You will be transferred to the operating theatre on a wheelchair or on your bed if you have received a premedication. Your luggage will be delivered to the ward where it will be stored in a locked room until after you have returned from theatre.

After your surgery

  • Immediately following your surgery you will be transferred to the recovery room where you will be observed closely until you are more awake.
  • It is common to need oxygen which will be given via a face mask.
  • When you have recovered sufficiently from the anaesthetic you will be returned to your room in the postoperative ward. The nurses will take vital signs—your pulse, respiration rate, temperature, blood pressure and observe for bleeding or unexpected swelling.
  • You may have some packs in your nose (which may cause pressure) and a bolster on the outside to absorb any ooze. Your nurse will change the bolster as required. The nasal packs are either soluble or removable. Removable packs are usually removed the morning after your operation.
  • Your doctor will order pain relief and anti-nausea medications for you. Please tell your nurse if you have any pain or nausea, so these symptoms can be managed.
  • Immediately following your surgery, you will be resting in bed with your head elevated. When you feel well enough you will be assisted to get out of bed.
  • Following your operation you will be offered ice to suck or water to sip. After a few hours you can begin to drink fluids as you are able, then progress to normal diet as tolerated. Intravenous fluids (a drip) will be administered until you are able to eat and drink.
  • When you are feeling more awake your nurse will assist you to have a wash and change into your own bed clothes.
  • It is important that you begin your breathing and leg exercises. These help prevent complications such as chest infections and blood clots in your legs and should be carried out every hour that you are awake and while on bed rest.

circulation exerciseBreathing exercises: Take five long and slow deep breaths. Each breath should be deeper than the previous breath. Think about getting the air to the very bottom of your lungs.

Circulation exercises: Firmly move your ankles up and down to stretch and contract your calf muscles.

Day of discharge

  • Discharge time is 10 am.
  • A discharge summary form will be discussed and provided.
  • Your own medications will be returned to you and any new ones supplied.
  • Your x-rays will be returned to you. Please remember to ask for them.
  • Your postoperative appointment will be discussed—this should be one to two weeks after your surgery.

What to expect after you go home:

Continue to wear a nasal bolster or have a supply of tissues to use until the nasal drip ceases. You can also dab your nose and leave the dressing off.

Continued congestion and obstruction following nasal surgery is to be expected and generally lasts a few weeks.

Pain management

Your nose will feel a little uncomfortable for three to four days post-operatively. You may experience a sinus headache, or in the case of a rhinoplasty, pain at the operative site.

Your pain should be relieved by analgesia. Strong analgesia in the short-term will allow your blood pressure to drop lower than normal and therefore prevent bleeding (if you have high blood pressure, it is important that you take your medications as directed).


Drink between six and eight glasses of fluids per day—at least half of this should be water. This assists in healing and promotes good bladder and bowel function. Eat a normal, nutritious diet. There are no diet restrictions.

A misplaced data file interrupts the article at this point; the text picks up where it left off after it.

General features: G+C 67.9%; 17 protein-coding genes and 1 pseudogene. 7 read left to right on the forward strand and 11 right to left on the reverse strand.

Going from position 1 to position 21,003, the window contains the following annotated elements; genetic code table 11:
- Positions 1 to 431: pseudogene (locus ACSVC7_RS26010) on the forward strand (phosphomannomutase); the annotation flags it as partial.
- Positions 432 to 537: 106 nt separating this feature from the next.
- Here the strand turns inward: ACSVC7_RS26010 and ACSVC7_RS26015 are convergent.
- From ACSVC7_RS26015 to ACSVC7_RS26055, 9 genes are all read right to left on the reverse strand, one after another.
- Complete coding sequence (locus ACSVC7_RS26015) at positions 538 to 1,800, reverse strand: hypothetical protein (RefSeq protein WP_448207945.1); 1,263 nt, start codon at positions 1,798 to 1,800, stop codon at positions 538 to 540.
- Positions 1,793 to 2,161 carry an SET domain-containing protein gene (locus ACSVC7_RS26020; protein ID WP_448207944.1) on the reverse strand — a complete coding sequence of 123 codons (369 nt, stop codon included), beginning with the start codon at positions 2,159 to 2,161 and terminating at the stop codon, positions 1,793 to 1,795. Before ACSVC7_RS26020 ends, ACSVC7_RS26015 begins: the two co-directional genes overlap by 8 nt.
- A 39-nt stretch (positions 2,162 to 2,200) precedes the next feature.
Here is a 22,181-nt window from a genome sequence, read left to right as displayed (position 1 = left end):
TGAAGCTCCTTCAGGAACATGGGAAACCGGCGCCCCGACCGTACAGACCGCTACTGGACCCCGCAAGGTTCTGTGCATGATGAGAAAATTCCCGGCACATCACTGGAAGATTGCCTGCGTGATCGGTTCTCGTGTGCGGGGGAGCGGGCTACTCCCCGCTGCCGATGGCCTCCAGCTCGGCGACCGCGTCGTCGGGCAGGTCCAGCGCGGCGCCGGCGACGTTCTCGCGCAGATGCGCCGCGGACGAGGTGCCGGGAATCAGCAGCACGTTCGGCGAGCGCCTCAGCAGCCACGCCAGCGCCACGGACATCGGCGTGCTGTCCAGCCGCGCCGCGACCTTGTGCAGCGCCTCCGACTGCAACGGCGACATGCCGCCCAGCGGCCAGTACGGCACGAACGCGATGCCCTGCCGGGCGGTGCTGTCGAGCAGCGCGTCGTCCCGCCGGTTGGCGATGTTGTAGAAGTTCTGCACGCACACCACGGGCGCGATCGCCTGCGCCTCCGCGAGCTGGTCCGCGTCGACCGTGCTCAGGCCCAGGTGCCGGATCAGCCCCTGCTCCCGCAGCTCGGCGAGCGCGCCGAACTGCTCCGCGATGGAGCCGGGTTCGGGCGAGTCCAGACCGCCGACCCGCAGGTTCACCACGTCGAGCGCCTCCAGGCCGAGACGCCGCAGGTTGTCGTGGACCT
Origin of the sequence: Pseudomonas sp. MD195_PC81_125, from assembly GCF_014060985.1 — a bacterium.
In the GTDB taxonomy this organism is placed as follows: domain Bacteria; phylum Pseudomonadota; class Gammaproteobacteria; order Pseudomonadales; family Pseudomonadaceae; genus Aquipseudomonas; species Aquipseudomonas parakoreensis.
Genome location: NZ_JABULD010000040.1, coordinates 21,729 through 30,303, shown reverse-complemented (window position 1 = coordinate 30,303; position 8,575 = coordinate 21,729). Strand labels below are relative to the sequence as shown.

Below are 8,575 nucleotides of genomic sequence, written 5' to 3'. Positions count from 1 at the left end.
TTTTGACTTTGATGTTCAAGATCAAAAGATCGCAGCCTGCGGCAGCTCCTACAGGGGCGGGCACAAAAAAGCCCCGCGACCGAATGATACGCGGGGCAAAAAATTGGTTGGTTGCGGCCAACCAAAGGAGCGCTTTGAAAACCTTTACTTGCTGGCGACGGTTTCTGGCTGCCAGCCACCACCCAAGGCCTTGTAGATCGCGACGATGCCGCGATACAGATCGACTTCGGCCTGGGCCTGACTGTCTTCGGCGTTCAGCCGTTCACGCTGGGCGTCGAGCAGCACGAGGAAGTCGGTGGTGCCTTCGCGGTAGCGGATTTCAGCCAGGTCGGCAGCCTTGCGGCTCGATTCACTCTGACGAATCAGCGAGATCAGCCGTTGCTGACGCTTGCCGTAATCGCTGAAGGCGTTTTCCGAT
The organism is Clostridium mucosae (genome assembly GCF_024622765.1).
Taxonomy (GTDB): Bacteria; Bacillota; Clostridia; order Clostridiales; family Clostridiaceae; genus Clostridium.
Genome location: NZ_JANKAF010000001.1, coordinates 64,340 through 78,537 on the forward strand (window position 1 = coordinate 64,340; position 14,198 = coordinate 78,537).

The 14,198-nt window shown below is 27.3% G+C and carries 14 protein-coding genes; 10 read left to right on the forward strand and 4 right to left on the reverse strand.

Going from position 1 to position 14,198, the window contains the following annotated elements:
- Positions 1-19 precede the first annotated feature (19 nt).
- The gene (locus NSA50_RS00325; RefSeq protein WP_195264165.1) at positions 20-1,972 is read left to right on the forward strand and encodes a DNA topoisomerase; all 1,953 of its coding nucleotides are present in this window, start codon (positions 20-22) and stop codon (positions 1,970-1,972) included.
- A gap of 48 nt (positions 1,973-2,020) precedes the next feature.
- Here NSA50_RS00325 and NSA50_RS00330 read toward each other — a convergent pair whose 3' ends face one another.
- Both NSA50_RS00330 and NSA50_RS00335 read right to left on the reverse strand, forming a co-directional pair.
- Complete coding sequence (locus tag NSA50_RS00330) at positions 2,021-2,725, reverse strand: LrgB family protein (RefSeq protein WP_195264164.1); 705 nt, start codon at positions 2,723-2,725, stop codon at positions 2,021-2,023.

You will be independent, or at the same level, as prior to admission with showering and walking. 

What to avoid:

  • Do not sniff or blow your nose for one week following surgery, or as advised by your surgeon.
  • If you sneeze, do so with your mouth open.
  • Do not take Aspirin or anything containing Aspirin.
  • Do not consume alcohol for two weeks after surgery.
  • Avoid hot baths, showers or saunas, physical exertion or any activity which will overheat the body.
  • Avoid contact sports until advised by your surgeon.
  • Avoid bumping your nose.
  • Avoid bending/lifting or straining for a minimum of 14 days and until you are advised by your surgeon.
  • Avoid smoking and smoke filled atmospheres and other fumes which may irritate your nose.
  • If you have had a Rhinoplasty, avoid the sun.
  • You will be advised when you may return to work/school. If you require a doctor’s certificate, please request one prior to leaving hospital. It is anticipated that you will require a two week break from work/school (this time off is not required after a fractured nose).

Report the following complications to your surgeon, GP or emergency department:

  • fevers
  • any unexpected bleeding
  • dramatic increase in pain or swelling
  • other unexplained symptoms or you have questions that cannot wait until your post-operative visit.

What to do if you experience a nose bleed

Place an ice pack on your forehead and one behind your neck and rest. If the bleeding does not settle after one to five minutes or if you are experiencing a large bleed, present to your nearest emergency centre and contact your surgeon.

© 2013 Mater Misericordiae Ltd. ACN 096 708 922

Mater acknowledges consumer consultation in the development of this patient information.
Mater Doc Num: PI-CLN-420028
Last modified 25/9/2019.
Consumers were consulted in the development of this patient information.
Last consumer engagement date: 14/4/2015
For further translated health information, you can visit healthtranslations.vic.gov.au/ supported by the Victorian Department of Health and Human Services that offers a range of patient information in multiple languages.